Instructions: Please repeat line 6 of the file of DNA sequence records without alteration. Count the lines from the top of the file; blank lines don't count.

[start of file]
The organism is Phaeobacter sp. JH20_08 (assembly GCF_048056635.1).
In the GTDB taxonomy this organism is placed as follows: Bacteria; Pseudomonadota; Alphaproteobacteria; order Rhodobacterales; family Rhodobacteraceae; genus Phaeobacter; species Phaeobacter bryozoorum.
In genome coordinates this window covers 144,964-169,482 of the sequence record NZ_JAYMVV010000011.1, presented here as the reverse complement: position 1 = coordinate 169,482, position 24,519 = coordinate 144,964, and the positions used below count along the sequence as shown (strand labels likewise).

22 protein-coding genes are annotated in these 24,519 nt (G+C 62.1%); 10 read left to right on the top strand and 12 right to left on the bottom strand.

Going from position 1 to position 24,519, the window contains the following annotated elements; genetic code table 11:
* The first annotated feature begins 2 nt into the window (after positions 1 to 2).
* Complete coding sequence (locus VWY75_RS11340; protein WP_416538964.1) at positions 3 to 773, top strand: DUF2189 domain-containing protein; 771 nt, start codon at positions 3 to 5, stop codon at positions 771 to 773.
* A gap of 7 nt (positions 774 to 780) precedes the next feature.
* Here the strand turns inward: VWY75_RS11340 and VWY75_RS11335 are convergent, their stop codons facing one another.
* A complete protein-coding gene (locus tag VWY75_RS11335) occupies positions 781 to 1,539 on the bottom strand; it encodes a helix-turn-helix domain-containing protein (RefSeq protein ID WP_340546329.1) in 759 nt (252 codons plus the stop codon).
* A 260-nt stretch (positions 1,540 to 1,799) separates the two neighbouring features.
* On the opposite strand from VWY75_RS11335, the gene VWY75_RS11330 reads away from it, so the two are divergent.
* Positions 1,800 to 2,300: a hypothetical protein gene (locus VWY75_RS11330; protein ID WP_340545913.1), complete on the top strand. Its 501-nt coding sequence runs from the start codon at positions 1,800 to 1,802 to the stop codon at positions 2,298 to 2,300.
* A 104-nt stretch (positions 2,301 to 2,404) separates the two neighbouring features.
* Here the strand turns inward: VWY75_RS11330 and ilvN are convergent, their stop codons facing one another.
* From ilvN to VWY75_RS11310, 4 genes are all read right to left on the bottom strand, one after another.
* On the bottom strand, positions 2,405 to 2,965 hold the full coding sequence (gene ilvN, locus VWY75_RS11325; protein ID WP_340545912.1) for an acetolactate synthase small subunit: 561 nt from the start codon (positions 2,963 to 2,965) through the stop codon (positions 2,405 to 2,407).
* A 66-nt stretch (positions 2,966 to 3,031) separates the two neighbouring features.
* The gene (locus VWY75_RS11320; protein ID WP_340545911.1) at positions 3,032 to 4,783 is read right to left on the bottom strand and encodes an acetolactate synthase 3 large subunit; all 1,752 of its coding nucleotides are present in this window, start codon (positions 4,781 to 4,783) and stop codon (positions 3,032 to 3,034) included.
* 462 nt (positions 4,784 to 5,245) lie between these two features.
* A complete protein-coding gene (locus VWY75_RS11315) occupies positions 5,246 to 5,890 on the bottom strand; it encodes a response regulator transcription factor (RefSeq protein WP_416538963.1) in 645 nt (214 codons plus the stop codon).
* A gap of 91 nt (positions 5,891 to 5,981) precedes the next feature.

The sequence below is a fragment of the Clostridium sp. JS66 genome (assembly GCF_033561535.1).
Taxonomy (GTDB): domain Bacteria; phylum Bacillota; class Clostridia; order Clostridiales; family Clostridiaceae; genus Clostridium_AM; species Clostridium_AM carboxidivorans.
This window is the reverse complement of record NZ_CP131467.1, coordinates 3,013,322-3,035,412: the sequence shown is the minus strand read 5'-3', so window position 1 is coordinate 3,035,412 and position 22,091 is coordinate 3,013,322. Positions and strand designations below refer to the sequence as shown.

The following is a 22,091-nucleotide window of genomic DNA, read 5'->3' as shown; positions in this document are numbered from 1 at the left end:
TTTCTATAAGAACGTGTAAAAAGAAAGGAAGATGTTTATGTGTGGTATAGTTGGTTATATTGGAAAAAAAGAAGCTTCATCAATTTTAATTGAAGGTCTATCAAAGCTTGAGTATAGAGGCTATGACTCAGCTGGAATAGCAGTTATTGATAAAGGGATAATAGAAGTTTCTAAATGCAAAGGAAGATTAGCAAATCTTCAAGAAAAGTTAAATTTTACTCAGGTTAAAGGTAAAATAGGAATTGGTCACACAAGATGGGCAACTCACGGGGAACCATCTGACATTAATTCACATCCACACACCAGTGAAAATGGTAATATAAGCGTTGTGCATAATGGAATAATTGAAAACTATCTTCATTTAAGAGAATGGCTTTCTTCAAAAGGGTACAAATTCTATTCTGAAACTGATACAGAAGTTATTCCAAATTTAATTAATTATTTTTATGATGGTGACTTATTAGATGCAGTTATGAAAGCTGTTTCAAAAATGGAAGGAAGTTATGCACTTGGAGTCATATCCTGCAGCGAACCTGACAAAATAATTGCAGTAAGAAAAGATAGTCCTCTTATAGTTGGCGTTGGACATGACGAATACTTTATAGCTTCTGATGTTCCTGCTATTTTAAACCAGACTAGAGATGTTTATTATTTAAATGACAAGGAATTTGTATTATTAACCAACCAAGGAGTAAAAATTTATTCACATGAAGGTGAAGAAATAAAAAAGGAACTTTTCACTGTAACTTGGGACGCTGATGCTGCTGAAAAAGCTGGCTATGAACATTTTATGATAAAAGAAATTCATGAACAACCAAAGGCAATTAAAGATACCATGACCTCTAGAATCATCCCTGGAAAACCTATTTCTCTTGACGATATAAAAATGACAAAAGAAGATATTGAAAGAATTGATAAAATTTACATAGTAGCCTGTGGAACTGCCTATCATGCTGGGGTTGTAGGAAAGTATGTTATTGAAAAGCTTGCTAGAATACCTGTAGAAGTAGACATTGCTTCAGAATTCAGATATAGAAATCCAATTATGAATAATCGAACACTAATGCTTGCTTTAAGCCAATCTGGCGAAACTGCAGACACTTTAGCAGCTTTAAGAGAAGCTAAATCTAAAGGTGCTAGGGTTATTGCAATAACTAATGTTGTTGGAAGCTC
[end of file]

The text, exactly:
* The first annotated feature begins 2 nt into the window (after positions 1 to 2).